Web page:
This brand of imperial apologia is an easy sell, both to people who believe it, and those who, like him, care little either way, but recognise its utility as a vehicle for carrying out the sort of truly evil deeds Waugh’s brand of satire is singularly maladroit to address; dismantling public services, rescinding environmental protections and withering to the bone industrial regulations that create a society for the other 99% of life’s protagonists. In response, we call him a haunted pencil, and write endlessly florid takedowns of the live-in nanny we know of precisely because he’s mentioned her himself at every available opportunity. The lesson is that nothing of meaning can be done to counter these evils, beyond a few jokey remarks and self-satisfied ad hominem attacks. Like in Waugh’s work, a fundamental complacency toward the vulnerable becomes, in practice, indistinguishable from nihilism. Those who suffer most from his policies just need to know that he has a funny name, face and voice. His racial scaremongering, environmental catastrophism and sincere desire to uncouple millions from the protections of the welfare state, all become shrouded in a protective layer of pantomime ridiculousness that casts him not as the reptile he is, but just one more rogue in Waugh’s gallery of colourful bastards.
Social reformer William Beveridge once told Waugh he took pleasure in life from ‘trying to leave the world a better place than I found it’.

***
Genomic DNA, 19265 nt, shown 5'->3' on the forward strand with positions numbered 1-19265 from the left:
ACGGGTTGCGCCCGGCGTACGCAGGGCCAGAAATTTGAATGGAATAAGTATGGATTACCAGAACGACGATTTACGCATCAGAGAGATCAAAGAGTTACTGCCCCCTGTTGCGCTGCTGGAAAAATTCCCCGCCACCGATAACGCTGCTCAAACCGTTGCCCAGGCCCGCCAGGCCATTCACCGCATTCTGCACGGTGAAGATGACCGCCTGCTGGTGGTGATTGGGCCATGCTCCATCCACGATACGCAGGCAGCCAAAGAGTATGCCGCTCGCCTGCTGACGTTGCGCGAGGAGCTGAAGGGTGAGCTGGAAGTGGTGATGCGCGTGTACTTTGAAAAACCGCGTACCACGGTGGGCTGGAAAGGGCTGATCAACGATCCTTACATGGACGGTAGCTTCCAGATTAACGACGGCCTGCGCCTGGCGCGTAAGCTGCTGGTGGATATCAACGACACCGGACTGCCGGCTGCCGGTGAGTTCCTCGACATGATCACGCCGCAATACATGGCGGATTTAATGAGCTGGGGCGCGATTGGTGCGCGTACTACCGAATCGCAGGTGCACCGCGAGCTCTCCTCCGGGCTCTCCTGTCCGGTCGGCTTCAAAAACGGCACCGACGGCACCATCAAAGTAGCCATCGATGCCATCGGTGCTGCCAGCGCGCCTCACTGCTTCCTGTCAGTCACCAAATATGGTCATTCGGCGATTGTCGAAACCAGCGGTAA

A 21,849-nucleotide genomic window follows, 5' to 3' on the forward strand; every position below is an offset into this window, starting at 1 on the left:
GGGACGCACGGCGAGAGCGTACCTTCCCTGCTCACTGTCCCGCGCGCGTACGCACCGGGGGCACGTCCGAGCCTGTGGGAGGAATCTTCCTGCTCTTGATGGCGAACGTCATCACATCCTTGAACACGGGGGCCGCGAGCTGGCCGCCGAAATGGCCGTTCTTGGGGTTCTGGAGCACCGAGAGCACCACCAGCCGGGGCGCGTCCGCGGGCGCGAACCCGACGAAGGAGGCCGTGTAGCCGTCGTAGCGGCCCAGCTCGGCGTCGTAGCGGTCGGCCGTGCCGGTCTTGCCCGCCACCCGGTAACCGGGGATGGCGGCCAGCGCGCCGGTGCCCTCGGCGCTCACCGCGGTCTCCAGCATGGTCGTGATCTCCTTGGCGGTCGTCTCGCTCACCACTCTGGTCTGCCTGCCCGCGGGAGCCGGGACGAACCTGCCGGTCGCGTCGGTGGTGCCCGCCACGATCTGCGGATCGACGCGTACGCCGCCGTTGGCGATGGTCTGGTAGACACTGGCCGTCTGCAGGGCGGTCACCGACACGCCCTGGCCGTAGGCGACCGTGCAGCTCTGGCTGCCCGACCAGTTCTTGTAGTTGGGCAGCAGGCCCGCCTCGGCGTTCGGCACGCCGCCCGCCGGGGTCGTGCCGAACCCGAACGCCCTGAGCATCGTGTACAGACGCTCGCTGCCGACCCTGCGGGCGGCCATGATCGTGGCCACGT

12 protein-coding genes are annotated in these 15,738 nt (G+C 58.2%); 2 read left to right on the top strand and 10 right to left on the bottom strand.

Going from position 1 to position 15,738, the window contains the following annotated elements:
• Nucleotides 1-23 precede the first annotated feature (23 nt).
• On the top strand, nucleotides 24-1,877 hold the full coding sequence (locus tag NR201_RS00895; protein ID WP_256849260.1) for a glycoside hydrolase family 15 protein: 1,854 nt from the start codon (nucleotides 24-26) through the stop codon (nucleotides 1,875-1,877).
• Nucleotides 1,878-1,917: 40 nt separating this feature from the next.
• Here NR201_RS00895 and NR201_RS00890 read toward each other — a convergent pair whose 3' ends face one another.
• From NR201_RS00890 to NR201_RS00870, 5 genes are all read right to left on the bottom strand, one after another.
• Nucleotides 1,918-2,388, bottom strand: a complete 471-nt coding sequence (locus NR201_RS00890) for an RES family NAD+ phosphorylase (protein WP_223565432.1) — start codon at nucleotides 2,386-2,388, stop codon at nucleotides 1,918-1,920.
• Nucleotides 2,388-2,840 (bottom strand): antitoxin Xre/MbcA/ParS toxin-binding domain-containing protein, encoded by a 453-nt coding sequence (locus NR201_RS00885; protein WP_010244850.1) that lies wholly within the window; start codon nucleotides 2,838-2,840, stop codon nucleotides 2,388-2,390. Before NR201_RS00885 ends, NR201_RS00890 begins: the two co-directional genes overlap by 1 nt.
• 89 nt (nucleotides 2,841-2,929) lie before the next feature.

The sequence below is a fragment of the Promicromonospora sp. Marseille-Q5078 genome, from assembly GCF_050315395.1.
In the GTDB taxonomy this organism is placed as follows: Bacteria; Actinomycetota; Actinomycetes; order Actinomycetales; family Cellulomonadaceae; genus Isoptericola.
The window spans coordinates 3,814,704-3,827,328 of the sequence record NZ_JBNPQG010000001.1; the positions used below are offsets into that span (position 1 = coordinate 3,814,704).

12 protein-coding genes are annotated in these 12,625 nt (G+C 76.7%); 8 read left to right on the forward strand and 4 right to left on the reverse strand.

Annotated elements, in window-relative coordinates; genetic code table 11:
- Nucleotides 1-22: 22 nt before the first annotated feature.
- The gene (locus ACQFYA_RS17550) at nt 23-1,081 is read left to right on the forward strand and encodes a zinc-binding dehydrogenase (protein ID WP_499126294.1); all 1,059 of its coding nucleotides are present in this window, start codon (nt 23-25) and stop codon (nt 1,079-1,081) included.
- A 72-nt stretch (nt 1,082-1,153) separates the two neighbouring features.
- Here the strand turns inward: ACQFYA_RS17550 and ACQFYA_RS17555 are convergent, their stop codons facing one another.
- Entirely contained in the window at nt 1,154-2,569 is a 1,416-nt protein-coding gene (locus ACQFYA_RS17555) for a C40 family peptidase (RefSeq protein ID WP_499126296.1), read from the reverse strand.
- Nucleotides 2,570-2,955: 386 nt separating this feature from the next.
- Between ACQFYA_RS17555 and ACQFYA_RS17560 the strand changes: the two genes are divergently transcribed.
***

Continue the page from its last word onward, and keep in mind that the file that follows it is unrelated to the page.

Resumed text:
‘I get mine spreading alarm and despondency’ replied Waugh, ‘and I get more satisfaction than you do’.
The risk of The Tories’ Prendergast Wig is that it is the same class of despondent alarm, using the performative absurdities of its architects, to draw only the sort of laughter which begets bitter complacency. To reflect on May’s rigid monomania, or Johnson’s wordiness, or Mogg’s self-conscious affectations, is to let their dead-eyed ruse pass without censure, so they can project us into a desolate future on the promise of a fictional past.
Sir Ambrose’s sardonic appraisal of his homeland is correct. England should never be considered an underdog. But Rees-Mogg and his nihilistic cadre of levellers are also right to say she is a victim, but not to the Europeans, or the 21st Century. England is a victim to nothing but the poisonous scratching of their preying claws, but she is a victim nonetheless.